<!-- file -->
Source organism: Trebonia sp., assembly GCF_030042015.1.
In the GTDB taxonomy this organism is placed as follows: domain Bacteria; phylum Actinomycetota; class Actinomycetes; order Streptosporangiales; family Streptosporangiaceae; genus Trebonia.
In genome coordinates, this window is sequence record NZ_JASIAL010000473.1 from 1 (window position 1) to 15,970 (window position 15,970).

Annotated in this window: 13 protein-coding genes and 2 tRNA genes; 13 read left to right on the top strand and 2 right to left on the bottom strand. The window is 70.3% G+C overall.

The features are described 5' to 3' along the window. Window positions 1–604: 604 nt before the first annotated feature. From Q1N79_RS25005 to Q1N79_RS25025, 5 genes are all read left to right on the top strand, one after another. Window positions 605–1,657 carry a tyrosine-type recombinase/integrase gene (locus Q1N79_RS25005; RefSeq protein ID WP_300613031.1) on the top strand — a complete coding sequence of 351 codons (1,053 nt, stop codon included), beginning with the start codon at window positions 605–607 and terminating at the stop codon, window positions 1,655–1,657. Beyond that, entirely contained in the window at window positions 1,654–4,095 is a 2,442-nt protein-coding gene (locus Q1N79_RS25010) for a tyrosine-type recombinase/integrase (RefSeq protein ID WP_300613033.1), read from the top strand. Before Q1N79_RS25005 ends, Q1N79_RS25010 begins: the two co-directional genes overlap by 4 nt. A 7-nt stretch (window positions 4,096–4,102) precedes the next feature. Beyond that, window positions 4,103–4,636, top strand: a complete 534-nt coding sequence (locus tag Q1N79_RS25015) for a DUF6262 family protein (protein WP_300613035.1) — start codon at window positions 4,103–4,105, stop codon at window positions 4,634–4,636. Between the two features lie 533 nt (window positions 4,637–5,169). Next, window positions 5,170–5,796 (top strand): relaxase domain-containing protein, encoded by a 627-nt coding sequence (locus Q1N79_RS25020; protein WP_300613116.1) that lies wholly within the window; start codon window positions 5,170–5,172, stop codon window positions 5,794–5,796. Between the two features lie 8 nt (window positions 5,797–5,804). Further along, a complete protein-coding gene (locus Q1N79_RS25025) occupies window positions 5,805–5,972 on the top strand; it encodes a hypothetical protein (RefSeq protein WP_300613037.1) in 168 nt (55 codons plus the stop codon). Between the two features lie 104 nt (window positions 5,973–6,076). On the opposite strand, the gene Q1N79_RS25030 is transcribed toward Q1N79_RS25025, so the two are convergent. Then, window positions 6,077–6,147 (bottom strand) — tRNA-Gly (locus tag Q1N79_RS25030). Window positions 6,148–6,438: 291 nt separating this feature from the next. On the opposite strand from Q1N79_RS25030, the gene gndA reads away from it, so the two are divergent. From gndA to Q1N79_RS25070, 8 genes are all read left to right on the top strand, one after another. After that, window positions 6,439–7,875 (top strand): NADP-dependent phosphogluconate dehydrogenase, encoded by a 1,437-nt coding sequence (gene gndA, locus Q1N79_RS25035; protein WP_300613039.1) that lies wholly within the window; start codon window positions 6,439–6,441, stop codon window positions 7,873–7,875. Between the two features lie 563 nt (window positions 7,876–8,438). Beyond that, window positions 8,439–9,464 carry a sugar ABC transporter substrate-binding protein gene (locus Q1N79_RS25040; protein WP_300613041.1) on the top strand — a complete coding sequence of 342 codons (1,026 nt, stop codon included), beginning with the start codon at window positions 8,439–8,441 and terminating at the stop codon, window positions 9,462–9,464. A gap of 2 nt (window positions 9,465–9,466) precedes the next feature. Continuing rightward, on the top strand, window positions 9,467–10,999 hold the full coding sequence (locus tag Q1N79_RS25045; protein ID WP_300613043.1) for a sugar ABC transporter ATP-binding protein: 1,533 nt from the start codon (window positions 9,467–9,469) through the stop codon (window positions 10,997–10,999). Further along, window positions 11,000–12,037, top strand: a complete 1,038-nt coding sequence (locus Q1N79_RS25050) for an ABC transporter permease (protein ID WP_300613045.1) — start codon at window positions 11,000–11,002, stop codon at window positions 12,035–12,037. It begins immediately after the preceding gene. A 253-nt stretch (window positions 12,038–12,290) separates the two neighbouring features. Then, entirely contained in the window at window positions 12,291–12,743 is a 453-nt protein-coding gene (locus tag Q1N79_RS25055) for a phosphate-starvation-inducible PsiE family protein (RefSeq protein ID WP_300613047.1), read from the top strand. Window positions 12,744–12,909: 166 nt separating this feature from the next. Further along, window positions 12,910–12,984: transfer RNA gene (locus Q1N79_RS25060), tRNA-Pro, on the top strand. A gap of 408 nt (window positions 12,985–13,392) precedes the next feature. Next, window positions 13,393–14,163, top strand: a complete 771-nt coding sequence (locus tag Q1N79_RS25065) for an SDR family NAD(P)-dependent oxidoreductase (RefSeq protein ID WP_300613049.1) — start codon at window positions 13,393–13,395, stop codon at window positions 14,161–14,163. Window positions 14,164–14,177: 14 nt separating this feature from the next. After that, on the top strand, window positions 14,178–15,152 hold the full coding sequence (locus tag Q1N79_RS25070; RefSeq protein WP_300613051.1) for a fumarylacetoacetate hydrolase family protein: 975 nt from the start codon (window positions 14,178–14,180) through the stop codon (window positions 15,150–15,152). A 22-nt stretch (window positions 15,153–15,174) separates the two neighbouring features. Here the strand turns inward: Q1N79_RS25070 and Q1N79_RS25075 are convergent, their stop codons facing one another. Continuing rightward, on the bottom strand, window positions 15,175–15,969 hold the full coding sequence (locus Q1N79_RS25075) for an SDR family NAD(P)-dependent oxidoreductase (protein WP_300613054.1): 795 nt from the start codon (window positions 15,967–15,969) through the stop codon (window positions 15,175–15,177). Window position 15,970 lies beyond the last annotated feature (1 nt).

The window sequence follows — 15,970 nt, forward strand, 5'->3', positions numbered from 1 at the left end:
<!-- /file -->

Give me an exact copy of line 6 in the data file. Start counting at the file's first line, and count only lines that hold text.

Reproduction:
The window sequence follows — 15,970 nt, forward strand, 5'->3', positions numbered from 1 at the left end: